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Georgia’s Election Commission Tests new Voting Technology

By Gvantsa Gabekhadze
Wednesday, May 16
(TBILISI)--The Central Election Commission of Georgia tested electronic machines for vote-counting during the Zugdidi by-elections on May 13.

Electronic voting machine uses a keyboard and a touch-screen to allow online voting. DREs are used in polling stations.

The system captures voter’s choices and stores an electronic record of their vote in the machine. The data captured is then transmitted by either electronic or manual means.

“Electronic vote counting is being implemented for research and evaluation purposes, which aims at studying the possibilities of introducing the election technologies in the electoral process in Georgia,” stated CEC Spokesperson Ana Mikeladze.

The head of the Central Election Commission appealed to the voters to arrive at polling stations to allow the new system’s appropriate testing.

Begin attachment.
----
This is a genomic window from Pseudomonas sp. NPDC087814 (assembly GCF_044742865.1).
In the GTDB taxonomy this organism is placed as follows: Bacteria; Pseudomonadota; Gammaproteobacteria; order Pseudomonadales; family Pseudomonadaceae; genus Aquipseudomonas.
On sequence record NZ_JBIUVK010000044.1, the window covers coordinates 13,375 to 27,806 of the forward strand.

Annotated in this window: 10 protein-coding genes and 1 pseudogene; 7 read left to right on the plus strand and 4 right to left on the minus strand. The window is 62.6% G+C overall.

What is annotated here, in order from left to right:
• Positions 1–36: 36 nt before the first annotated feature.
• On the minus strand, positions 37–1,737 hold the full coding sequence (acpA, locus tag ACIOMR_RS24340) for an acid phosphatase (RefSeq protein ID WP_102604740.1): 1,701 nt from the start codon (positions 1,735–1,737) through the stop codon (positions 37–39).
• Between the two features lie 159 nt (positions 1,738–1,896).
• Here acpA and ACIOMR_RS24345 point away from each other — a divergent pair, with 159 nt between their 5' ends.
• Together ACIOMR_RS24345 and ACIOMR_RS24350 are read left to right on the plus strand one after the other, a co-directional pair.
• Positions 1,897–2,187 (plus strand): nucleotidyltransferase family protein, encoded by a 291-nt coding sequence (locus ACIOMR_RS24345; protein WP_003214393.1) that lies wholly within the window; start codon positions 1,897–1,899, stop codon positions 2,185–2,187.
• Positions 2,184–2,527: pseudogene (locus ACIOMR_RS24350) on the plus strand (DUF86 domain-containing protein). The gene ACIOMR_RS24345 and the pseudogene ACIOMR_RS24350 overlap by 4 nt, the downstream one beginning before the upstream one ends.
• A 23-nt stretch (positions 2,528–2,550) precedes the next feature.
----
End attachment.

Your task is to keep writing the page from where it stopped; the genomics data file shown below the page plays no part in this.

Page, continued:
The pilot project is being carried out with the Canadian international organization DELIAN.

By-elections at Tsaishi community, which took place because of the death of Tsaishi majoritarian deputy last year, were held at three election precincts.

2,819 voters were registered for the elections, while 1,337 participated in it, which means the turnover stood at 47 percent.

Three candidates, 77 local observers of 20 local observer organizations and 10 international observers of three international observer organizations were registered for the by-elections.

255 representatives of 15 media outlets covered the elections.

Candidates from the Georgian Dream ruling party, from the European Georgia opposition and the Free Georgia opposition party took part in the elections.

The United National Movement opposition refused to participate in the race, accusing the government of providing an unhealthy election environment.

Based on the preliminary information by CEC, ruling party candidate Tengiz Almasia won the by-elections.